What are the consequences of Brexit for the car industry?And how will they affect you?
- UK will exit the EU on March 29th 2019
- Brexit will affect the import and export of cars
- Carmakers want free trade to be a key point of negotiations
- What effect will this have on delivery of your new car?
So, you’re thinking about buying or leasing a new car in the next few months? You know that it’s going to take some time for the car to be assembled how you want, but it’s still only going to be a few weeks, right? What happens if you don’t need your car until May? Is Brexit going to make that much of a difference?
In all likelihood, you will have read something about how Brexit is going to affect some areas of your life.
Newspapers are full of articles warning of the potential negative effects that our withdrawal from the EU will have on people’s lives. There has been mention of the possibility that you might need a visa to take your summer holiday in Spain – something that would spell the end of a last-minute European city break. There has also been speculation that the recent removal of roaming charges when using your mobile phone abroad will be reinstated. More recently, mention has been made that you’ll be unable to use your UK Netflix or Spotify account when travelling.
Of course, all the headlines are just speculation. At the moment, no one knows exactly what is going to happen, and this lack of knowledge means that businesses feel they have no choice but to prepare for what could be seen as a worst-case scenario.
Brexit has dominated the news for over two years and with the deadline fast approaching plans still have to be made and a deal needs to be struck.
One thing that has become apparent is that no matter what decisions are made and what the deal eventually negotiated actually looks like. Theresa May has warned that it’s incredibly likely the UK will leave the single market and customs union as a part of Brexit and all this will mean that the free movement of goods across European borders could end. As not all cars are built on UK shores this may also have an effect on how long it takes for your new car to travel from the factory to your driveway.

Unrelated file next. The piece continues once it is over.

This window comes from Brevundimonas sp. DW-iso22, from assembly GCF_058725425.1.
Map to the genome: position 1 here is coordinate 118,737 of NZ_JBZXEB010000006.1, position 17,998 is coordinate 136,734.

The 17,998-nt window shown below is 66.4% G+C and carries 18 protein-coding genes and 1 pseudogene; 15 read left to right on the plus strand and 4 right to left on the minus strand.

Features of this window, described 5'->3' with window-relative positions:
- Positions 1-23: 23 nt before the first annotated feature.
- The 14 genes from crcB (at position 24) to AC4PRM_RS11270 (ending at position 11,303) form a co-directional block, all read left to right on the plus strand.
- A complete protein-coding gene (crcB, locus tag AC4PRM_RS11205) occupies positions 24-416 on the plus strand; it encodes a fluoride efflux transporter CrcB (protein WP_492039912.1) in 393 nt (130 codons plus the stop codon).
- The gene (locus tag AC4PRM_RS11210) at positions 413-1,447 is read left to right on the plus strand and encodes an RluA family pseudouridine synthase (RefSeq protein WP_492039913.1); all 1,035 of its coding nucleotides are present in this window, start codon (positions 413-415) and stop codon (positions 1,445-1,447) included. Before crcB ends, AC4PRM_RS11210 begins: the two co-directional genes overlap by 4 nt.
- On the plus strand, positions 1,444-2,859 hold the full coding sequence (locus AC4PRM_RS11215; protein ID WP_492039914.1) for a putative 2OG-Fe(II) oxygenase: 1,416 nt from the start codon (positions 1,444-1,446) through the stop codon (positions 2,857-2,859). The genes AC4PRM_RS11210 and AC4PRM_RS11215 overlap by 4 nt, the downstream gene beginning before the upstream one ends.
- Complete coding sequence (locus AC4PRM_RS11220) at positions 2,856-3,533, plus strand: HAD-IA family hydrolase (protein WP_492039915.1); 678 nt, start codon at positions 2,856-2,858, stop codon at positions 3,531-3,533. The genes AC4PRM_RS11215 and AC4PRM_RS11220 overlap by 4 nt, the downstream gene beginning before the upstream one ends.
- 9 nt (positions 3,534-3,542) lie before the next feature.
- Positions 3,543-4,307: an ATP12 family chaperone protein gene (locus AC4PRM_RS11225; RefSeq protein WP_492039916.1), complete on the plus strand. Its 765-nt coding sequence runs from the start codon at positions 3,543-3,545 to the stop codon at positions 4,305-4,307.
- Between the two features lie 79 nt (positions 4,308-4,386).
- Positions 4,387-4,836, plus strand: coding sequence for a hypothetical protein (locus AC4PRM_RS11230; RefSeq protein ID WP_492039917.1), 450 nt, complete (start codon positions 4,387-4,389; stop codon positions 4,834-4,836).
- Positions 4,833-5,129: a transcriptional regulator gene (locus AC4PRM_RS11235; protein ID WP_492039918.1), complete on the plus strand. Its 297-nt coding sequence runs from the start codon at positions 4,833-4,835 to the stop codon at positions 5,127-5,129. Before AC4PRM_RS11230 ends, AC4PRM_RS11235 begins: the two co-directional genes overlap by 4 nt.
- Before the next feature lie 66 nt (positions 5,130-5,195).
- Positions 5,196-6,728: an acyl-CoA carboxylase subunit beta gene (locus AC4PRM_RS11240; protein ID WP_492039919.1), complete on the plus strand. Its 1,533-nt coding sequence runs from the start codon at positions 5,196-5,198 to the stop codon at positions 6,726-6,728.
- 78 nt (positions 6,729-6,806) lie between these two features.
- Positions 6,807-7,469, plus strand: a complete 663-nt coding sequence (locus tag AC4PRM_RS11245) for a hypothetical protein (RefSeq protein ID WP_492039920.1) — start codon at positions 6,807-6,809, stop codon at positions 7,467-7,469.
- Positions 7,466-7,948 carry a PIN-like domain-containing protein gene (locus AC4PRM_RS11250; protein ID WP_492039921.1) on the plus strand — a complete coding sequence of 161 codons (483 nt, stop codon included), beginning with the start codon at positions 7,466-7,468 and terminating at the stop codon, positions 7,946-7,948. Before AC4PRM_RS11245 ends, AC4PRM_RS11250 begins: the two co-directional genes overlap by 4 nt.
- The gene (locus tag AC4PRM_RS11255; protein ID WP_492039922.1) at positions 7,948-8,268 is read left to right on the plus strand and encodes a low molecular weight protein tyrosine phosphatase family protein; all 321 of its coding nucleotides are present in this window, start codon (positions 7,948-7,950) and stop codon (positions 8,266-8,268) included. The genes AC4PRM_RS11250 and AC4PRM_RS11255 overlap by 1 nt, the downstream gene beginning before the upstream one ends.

Another thing that will affect the length of time it takes for goods, like your new car, to arrive in the country is the necessity for businesses to learn a new way of working. The introduction of new customs processes will impact on every industry that relies on import and export, especially the motor industry, which relies on thousands of deliveries per day to get your car assembled and off the production line.
So how will Brexit affect me buying a new car?
When Europe’s carmakers gathered in Paris at the beginning of October this year there was clear disquiet. The fact that Brexit is an unpopular subject and something that the industry is dreading is no secret. Companies like Nissan, Toyota and Honda have acknowledged they are nervous about the lack of progress being made in reaching a deal. Manufacturers warned of potentially detrimental effects on the future of the car industry in the UK following a ‘no deal’ Brexit.
Car companies and other industries that rely on transport of products through Europe are understandably concerned about the implications of leaving Europe without a deal in hand. They are requesting that the government make sure the topic of free trade is part of the negotiations.
Why this might affect you even if your car is assembled in the UK
Even if your car is assembled in the UK it is likely that some of its parts will have been transported across the channel at some point during the manufacturing process. The graphic below shows you the journey that a single bumper used in the construction of the Bentley Bentayga takes before it’s added to the luxury vehicle in Crewe.